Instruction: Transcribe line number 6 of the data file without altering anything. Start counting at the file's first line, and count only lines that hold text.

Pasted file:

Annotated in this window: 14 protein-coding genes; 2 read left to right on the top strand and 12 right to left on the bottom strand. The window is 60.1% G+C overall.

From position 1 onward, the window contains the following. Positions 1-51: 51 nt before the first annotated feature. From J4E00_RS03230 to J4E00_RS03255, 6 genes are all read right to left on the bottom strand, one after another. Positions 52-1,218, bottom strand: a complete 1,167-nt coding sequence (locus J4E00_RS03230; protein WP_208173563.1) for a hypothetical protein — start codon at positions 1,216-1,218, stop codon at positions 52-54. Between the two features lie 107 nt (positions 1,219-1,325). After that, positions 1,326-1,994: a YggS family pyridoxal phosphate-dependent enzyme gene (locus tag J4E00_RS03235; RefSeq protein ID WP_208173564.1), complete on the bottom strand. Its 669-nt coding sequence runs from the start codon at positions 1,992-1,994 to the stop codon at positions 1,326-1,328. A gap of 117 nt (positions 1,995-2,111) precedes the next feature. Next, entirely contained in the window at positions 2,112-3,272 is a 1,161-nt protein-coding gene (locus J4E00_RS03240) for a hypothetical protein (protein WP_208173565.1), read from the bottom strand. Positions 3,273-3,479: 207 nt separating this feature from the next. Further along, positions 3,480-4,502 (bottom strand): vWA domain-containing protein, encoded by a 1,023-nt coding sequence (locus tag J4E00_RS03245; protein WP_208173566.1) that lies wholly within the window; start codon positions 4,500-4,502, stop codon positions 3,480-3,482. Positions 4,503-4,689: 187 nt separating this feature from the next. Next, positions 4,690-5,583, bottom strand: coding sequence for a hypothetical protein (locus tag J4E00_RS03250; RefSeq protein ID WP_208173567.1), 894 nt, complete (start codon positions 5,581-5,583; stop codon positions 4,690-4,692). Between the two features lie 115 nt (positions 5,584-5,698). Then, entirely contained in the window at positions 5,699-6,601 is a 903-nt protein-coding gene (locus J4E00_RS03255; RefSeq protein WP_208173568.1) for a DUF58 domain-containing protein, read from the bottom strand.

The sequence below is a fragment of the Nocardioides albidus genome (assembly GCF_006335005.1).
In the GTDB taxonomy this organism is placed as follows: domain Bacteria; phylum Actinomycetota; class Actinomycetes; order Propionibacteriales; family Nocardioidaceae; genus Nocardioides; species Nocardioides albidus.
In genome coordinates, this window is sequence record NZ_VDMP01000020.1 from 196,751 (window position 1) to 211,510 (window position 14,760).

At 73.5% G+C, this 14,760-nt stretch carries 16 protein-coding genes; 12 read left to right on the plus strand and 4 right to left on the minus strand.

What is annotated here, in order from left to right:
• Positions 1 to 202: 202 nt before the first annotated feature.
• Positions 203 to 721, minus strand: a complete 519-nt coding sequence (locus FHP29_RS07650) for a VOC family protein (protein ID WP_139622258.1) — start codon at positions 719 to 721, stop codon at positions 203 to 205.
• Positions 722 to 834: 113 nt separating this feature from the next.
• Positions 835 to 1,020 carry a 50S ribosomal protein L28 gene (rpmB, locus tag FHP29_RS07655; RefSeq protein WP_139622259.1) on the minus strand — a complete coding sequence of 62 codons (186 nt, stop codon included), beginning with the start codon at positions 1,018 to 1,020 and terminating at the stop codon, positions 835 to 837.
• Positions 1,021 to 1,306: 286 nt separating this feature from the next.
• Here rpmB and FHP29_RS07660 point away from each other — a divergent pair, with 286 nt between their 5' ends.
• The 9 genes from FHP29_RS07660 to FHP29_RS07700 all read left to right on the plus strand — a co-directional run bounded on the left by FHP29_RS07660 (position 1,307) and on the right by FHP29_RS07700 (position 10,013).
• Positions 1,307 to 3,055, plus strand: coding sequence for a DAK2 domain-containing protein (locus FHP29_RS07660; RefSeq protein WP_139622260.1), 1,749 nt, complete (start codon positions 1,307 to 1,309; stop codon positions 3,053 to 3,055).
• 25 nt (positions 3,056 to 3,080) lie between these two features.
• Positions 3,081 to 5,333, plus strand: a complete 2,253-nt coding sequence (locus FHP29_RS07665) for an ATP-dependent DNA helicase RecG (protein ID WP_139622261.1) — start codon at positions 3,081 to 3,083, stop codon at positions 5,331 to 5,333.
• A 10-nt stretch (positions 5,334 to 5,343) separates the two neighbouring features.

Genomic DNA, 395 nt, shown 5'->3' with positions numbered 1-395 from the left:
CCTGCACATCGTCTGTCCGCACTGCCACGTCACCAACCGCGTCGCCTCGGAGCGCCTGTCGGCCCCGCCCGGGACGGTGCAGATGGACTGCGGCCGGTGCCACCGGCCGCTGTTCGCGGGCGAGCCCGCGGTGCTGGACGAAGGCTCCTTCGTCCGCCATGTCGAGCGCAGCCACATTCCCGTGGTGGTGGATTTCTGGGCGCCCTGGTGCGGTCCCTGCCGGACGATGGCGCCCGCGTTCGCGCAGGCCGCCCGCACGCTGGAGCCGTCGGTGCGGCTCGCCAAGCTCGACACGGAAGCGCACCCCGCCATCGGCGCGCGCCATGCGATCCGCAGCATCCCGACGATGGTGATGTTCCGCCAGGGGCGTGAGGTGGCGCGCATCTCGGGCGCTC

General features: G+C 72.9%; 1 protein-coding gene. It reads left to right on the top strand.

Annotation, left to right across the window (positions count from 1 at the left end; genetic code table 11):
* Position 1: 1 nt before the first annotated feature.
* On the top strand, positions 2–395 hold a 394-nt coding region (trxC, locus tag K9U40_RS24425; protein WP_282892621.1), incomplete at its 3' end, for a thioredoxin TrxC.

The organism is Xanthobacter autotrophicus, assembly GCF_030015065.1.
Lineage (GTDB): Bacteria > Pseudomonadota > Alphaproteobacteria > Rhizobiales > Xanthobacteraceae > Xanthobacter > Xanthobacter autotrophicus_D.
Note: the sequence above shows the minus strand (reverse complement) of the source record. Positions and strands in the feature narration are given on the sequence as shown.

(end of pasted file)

At 73.5% G+C, this 14,760-nt stretch carries 16 protein-coding genes; 12 read left to right on the plus strand and 4 right to left on the minus strand.